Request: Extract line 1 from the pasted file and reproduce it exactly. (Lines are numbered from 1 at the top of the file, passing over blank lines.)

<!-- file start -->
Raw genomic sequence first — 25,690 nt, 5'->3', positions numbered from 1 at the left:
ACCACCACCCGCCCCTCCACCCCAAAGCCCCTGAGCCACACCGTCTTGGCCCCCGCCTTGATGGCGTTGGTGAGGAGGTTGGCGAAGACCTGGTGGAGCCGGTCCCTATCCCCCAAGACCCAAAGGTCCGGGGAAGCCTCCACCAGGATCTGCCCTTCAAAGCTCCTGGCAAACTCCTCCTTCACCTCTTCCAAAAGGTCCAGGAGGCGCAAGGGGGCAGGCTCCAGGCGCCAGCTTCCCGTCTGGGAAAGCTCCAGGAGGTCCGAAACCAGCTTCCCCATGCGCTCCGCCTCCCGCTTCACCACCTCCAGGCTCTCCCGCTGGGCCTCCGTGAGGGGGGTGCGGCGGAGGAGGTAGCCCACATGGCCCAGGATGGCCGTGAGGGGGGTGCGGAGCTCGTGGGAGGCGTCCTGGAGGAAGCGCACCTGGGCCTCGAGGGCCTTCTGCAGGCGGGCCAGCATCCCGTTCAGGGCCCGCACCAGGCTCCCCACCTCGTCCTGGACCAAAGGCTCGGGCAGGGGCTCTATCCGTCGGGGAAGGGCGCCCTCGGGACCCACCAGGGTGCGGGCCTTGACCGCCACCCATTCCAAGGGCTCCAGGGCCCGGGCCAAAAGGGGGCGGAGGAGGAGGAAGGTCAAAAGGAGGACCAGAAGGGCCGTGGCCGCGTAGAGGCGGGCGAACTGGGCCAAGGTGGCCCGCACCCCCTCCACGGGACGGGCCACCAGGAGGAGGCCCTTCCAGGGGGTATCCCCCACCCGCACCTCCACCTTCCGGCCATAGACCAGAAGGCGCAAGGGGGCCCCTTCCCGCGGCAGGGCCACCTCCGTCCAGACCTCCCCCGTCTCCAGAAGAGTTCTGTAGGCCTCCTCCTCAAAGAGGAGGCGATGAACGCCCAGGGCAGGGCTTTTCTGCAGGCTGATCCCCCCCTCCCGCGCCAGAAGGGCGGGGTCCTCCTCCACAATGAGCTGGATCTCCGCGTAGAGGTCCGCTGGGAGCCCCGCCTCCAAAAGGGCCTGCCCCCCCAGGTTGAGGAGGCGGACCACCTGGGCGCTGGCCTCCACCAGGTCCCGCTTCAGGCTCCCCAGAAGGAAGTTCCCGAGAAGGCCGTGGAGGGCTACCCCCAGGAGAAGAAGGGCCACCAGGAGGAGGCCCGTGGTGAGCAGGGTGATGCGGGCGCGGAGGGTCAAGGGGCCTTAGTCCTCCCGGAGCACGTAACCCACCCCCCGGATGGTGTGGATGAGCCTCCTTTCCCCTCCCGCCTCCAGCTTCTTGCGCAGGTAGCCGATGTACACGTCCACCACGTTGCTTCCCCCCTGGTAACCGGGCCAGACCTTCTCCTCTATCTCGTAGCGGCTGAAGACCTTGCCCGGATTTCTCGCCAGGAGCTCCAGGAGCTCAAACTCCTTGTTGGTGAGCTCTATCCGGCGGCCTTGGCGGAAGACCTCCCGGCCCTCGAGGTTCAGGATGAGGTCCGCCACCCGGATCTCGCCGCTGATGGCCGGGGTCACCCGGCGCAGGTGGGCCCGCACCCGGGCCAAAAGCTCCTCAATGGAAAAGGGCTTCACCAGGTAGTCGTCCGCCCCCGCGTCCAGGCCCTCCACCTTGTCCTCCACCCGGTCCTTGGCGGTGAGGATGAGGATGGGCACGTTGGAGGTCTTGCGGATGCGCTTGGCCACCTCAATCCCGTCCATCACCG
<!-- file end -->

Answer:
Raw genomic sequence first — 25,690 nt, 5'->3', positions numbered from 1 at the left: